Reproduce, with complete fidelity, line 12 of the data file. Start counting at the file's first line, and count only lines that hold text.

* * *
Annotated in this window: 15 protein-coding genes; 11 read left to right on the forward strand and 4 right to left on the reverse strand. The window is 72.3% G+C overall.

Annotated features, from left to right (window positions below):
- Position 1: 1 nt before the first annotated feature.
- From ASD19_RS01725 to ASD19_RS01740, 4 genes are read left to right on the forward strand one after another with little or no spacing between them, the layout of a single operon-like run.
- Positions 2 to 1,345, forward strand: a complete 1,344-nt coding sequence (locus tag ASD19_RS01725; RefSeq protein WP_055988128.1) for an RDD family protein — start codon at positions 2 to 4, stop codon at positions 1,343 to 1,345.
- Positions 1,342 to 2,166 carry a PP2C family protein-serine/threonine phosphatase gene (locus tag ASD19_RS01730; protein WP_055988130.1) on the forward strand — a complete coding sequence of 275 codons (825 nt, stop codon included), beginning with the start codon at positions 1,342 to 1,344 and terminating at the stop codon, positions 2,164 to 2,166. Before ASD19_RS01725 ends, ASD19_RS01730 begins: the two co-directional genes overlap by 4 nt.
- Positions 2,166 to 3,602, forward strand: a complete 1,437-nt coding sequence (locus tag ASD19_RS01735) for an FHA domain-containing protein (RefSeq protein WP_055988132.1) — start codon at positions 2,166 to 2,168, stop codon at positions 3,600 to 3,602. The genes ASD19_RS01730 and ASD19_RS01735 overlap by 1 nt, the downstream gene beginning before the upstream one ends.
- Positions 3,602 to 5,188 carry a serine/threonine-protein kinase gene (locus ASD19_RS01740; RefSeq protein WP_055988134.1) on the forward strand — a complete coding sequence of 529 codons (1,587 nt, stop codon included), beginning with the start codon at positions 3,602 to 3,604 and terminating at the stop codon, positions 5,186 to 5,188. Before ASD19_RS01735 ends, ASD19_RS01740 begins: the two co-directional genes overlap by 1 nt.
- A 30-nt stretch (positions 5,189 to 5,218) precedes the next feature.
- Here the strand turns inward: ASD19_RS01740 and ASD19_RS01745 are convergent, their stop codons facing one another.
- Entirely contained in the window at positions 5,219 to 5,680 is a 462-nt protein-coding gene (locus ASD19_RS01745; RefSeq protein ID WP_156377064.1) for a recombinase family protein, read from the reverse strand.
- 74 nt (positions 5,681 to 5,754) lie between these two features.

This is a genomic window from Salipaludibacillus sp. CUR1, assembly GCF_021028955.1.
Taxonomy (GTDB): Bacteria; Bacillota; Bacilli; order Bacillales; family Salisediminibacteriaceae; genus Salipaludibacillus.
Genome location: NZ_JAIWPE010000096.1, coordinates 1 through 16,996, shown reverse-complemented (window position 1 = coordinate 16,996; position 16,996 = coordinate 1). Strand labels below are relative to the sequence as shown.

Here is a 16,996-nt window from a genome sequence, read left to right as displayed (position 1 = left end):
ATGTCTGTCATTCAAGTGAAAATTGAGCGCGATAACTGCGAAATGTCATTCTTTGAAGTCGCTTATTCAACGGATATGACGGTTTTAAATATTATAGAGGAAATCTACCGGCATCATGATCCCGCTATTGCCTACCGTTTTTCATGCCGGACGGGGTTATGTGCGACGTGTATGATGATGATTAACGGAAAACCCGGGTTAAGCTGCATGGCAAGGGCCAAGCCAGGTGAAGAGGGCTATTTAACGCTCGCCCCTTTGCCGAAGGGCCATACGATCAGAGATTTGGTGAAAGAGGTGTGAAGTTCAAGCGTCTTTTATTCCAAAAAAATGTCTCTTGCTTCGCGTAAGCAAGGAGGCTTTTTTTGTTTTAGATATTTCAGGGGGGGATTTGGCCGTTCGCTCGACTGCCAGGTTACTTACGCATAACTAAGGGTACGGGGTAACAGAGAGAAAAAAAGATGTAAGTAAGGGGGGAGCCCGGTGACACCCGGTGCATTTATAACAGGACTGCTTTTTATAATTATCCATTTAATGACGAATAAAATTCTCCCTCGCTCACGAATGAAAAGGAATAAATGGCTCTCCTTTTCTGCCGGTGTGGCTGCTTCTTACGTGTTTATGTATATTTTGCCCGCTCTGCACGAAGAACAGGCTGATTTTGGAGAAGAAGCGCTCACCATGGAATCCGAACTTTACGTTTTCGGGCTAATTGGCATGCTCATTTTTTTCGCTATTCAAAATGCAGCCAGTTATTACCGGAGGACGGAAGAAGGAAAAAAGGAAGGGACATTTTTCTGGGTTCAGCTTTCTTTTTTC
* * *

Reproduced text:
- 74 nt (positions 5,681 to 5,754) lie between these two features.